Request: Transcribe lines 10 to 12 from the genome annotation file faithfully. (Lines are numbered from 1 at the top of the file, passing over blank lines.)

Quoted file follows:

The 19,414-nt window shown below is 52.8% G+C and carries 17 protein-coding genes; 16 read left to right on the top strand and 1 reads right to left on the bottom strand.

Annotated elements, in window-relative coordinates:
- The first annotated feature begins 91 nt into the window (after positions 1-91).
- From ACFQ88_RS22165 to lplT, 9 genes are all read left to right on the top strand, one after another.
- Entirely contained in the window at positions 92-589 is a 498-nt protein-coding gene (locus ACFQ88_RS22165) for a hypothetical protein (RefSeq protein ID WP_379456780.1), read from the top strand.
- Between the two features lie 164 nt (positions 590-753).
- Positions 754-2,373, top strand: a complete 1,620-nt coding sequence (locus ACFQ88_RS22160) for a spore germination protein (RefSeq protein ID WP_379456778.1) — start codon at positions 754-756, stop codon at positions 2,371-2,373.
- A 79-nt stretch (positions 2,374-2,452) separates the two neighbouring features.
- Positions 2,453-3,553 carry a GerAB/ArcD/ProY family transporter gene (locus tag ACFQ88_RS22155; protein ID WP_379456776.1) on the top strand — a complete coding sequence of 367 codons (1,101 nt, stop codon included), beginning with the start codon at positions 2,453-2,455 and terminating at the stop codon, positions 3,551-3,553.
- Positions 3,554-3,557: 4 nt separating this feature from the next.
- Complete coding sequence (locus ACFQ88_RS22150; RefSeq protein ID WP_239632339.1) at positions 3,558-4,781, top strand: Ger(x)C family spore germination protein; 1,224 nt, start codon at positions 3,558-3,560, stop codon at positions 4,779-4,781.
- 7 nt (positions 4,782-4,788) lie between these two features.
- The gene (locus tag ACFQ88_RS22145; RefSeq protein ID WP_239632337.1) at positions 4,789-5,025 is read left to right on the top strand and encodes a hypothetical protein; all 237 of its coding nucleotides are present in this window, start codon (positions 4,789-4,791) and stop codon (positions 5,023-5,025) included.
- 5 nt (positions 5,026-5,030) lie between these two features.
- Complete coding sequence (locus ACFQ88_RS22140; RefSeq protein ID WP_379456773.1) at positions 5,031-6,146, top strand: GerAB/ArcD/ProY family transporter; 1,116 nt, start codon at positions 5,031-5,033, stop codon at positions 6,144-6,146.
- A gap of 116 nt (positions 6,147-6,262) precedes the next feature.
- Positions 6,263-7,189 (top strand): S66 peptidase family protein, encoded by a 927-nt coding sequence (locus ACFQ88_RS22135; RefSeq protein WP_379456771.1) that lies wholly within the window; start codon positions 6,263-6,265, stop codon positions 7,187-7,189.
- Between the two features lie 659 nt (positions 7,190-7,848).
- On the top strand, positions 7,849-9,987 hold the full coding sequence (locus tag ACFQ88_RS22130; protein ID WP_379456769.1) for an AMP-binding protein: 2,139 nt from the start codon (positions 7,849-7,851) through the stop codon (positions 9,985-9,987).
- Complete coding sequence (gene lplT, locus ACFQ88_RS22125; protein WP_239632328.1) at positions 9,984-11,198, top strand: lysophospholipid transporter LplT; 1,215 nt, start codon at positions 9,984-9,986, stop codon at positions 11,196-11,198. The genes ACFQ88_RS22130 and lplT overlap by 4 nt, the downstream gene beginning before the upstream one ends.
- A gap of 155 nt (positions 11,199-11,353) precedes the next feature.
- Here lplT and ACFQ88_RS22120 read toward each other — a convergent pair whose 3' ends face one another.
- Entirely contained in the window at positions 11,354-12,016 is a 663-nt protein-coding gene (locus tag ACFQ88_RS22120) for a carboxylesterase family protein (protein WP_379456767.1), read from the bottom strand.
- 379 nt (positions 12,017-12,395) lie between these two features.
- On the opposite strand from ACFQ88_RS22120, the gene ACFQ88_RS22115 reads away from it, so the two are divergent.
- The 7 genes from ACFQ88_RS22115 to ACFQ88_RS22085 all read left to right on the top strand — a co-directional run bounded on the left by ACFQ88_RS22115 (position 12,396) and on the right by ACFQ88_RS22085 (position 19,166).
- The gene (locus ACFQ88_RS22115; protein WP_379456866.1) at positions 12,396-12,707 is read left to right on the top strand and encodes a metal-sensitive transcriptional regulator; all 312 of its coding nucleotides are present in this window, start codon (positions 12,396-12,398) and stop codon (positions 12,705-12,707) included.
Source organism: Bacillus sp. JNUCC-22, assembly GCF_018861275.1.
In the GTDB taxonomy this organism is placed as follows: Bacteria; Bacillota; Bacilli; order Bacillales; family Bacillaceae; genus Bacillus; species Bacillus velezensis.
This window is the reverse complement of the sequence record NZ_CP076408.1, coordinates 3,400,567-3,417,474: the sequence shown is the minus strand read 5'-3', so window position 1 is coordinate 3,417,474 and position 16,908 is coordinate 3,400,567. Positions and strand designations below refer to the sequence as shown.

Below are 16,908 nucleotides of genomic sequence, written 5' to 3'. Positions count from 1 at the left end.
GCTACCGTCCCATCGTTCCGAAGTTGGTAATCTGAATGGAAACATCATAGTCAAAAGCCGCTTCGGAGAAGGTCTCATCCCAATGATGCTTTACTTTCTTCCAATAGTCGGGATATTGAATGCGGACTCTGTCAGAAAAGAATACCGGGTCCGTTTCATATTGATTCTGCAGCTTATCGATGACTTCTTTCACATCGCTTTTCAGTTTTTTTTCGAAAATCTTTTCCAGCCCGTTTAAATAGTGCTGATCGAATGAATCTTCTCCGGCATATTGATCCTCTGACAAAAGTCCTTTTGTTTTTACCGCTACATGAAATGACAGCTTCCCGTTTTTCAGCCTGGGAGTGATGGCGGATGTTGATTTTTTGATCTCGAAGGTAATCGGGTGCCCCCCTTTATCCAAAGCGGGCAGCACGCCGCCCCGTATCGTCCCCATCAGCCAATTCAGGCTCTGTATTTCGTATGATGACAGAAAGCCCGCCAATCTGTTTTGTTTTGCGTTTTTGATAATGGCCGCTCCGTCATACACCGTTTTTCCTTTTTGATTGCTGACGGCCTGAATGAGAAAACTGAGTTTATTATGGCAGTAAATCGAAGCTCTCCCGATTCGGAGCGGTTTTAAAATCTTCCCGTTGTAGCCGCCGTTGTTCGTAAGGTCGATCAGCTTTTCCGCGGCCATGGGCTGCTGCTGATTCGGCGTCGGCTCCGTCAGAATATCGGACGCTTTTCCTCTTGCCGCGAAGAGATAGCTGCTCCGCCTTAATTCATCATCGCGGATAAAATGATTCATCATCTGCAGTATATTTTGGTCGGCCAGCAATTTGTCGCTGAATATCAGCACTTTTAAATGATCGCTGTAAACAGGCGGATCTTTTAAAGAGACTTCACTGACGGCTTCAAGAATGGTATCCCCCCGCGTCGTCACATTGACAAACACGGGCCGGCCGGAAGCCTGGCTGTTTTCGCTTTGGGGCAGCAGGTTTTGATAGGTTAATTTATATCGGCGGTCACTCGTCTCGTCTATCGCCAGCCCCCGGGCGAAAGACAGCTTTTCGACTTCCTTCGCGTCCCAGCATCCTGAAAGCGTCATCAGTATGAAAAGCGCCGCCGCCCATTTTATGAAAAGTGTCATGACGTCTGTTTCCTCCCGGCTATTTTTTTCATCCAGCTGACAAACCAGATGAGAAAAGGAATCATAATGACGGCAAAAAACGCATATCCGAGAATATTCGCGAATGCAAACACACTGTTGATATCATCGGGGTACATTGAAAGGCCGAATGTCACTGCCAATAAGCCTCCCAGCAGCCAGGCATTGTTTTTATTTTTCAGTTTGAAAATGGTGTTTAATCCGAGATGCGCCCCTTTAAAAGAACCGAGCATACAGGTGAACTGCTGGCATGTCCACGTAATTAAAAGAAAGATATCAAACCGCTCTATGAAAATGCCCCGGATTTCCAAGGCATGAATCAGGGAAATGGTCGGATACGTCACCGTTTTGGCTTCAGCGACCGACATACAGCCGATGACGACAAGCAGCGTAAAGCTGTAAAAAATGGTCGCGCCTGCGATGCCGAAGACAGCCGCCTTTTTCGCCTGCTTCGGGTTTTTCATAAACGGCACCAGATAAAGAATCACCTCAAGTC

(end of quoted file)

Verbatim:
- Positions 3,554-3,557: 4 nt separating this feature from the next.
- Complete coding sequence (locus ACFQ88_RS22150; RefSeq protein ID WP_239632339.1) at positions 3,558-4,781, top strand: Ger(x)C family spore germination protein; 1,224 nt, start codon at positions 3,558-3,560, stop codon at positions 4,779-4,781.
- 7 nt (positions 4,782-4,788) lie between these two features.